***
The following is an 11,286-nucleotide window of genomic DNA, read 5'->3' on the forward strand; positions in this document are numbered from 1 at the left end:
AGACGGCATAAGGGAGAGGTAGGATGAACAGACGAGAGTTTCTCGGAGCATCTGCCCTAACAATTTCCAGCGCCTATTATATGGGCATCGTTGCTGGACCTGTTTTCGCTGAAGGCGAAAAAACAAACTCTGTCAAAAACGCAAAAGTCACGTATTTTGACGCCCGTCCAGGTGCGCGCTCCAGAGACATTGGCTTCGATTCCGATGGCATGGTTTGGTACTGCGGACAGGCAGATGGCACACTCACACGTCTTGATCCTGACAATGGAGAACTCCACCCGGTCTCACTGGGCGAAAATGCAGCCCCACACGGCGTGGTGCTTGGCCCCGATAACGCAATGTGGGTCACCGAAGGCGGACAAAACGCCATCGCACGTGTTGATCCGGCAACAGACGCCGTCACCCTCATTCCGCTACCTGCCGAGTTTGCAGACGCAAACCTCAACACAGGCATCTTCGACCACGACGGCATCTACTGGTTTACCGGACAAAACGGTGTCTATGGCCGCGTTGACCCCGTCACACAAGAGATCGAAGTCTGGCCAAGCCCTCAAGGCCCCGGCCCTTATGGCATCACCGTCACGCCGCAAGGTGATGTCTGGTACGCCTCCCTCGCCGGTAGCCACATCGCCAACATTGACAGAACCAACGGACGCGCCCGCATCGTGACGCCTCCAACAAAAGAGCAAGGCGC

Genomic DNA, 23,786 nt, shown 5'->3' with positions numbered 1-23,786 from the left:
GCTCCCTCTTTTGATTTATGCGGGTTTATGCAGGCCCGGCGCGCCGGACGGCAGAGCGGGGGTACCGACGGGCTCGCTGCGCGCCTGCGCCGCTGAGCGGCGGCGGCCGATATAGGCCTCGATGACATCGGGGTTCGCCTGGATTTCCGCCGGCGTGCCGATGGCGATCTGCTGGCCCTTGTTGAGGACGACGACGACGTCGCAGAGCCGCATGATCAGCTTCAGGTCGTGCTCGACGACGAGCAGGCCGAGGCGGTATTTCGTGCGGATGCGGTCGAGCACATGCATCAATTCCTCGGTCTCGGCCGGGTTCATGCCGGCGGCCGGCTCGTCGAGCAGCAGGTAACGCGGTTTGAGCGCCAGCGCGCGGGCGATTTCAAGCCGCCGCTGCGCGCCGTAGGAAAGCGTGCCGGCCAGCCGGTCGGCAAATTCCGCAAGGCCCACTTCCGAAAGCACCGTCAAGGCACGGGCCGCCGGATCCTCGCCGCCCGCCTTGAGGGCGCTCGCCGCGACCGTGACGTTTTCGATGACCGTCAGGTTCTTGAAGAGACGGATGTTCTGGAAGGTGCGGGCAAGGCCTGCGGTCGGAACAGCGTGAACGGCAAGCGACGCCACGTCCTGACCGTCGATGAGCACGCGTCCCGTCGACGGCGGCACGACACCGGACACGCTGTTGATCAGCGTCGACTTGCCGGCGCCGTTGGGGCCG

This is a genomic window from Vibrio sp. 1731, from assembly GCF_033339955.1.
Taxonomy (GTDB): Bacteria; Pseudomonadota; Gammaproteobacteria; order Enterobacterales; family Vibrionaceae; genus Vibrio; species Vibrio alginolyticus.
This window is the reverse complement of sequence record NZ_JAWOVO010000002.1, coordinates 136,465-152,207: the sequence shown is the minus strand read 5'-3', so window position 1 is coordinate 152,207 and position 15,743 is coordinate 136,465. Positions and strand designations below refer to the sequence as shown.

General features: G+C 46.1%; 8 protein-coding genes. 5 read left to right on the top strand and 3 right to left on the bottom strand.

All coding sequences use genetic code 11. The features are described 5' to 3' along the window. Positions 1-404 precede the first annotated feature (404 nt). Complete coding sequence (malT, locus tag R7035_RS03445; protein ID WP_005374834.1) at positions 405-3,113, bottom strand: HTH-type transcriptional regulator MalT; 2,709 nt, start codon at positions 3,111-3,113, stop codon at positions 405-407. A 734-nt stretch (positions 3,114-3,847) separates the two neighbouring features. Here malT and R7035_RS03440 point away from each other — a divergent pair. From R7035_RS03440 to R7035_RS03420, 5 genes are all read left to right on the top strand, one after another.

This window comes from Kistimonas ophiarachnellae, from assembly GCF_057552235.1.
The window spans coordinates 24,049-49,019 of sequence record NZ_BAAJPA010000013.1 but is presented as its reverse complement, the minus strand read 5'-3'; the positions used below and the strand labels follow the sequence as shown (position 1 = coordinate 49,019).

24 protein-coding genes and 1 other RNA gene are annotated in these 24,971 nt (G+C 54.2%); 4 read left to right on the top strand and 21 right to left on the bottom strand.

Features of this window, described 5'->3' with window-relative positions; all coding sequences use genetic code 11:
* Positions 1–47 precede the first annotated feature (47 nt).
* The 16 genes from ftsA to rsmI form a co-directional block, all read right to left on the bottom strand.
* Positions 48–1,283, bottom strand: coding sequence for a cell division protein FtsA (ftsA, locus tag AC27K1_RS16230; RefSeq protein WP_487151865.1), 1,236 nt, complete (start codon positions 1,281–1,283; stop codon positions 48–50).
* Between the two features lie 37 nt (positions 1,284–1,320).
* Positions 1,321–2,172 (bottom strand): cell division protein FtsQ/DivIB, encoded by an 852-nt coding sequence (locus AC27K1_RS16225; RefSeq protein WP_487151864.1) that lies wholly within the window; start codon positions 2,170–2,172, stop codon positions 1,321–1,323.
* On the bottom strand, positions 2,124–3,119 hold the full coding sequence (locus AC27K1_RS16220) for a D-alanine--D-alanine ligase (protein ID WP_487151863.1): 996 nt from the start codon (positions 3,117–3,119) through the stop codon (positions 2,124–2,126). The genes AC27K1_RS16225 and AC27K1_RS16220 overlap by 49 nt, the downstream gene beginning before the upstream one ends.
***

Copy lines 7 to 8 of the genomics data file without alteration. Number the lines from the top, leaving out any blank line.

This window is the reverse complement of sequence record NZ_JAWOVO010000002.1, coordinates 136,465-152,207: the sequence shown is the minus strand read 5'-3', so window position 1 is coordinate 152,207 and position 15,743 is coordinate 136,465. Positions and strand designations below refer to the sequence as shown.

General features: G+C 46.1%; 8 protein-coding genes. 5 read left to right on the top strand and 3 right to left on the bottom strand.